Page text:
Enzo Biochem, of Farmingdale, NY, just received the green light to start a promising clinical trial at UCSF to investigate their uber cool Stealth Vector® HGTV43™ gene construct for HIV-1. In essence, Enzo’s proprietary Stealth Vector® is carrying anti-HIV-1 antisense RNAs that are aiming against the viral replication genes. HGTV43 is a vector designed to deliver the antisense genes to white blood cells of patients infected with HIV-1. Once delivered, these genes are thought to be incorporated into the DNA of the patients’ blood stem cells and “subsequent production of the anti-HIV-1 antisense RNA is designed to prevent replication of the virus, providing resistance to the virus,” according to the company.
From the press release:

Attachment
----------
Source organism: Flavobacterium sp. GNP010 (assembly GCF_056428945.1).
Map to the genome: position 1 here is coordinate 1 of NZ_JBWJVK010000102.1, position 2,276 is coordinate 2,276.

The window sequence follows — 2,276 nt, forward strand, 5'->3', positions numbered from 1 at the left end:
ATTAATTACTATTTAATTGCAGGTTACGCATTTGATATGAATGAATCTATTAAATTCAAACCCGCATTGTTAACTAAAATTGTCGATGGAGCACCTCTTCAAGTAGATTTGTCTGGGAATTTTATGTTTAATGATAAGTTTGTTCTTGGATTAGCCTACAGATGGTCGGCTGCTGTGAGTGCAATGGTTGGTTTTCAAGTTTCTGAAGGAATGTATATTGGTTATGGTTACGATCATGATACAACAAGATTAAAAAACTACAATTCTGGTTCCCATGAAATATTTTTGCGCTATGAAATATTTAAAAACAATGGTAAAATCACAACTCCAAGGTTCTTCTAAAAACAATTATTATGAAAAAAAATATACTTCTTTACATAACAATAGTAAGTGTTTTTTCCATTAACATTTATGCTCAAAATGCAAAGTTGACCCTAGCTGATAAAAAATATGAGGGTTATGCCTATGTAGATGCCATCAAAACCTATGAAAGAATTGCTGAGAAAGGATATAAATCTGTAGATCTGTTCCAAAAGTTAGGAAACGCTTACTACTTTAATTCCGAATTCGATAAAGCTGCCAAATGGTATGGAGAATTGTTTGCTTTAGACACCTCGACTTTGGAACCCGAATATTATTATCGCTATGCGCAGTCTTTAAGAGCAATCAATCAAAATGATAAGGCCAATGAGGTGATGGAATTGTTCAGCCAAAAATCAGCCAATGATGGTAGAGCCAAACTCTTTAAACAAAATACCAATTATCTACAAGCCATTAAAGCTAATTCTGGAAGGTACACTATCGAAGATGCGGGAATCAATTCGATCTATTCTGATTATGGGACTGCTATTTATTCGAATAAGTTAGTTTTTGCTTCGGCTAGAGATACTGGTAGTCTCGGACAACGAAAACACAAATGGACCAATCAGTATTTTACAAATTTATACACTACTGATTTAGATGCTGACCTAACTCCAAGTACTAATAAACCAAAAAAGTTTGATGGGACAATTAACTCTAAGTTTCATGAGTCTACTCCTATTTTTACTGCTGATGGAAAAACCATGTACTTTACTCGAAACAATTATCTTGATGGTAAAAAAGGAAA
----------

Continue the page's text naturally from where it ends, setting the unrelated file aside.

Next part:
“In the upcoming trial, which is expected to get underway shortly, Enzo’s Stealth Vector® HGTV43™ gene construct will be used to transfer three antisense genes designed to interfere with the growth of HIV-1 into blood stem cells. These cells are expected to replicate and differentiate within the body of the HIV-1 infected individual to produce CD4+ T-cells, the main target of infection by HIV-1. The novel aspect of the current study is to increase the percentage of CD4+ cells that contain the anti-HIV-1 antisense genes with a protocol designed to partially reduce the patient’s blood stem cells before infusion of the engineered cells. The trial is intended to determine whether this procedure will create a supply of HIV-1 resistant CD4+ cells large enough to materially defer the disease progression of these HIV-1 infected individuals into AIDS.”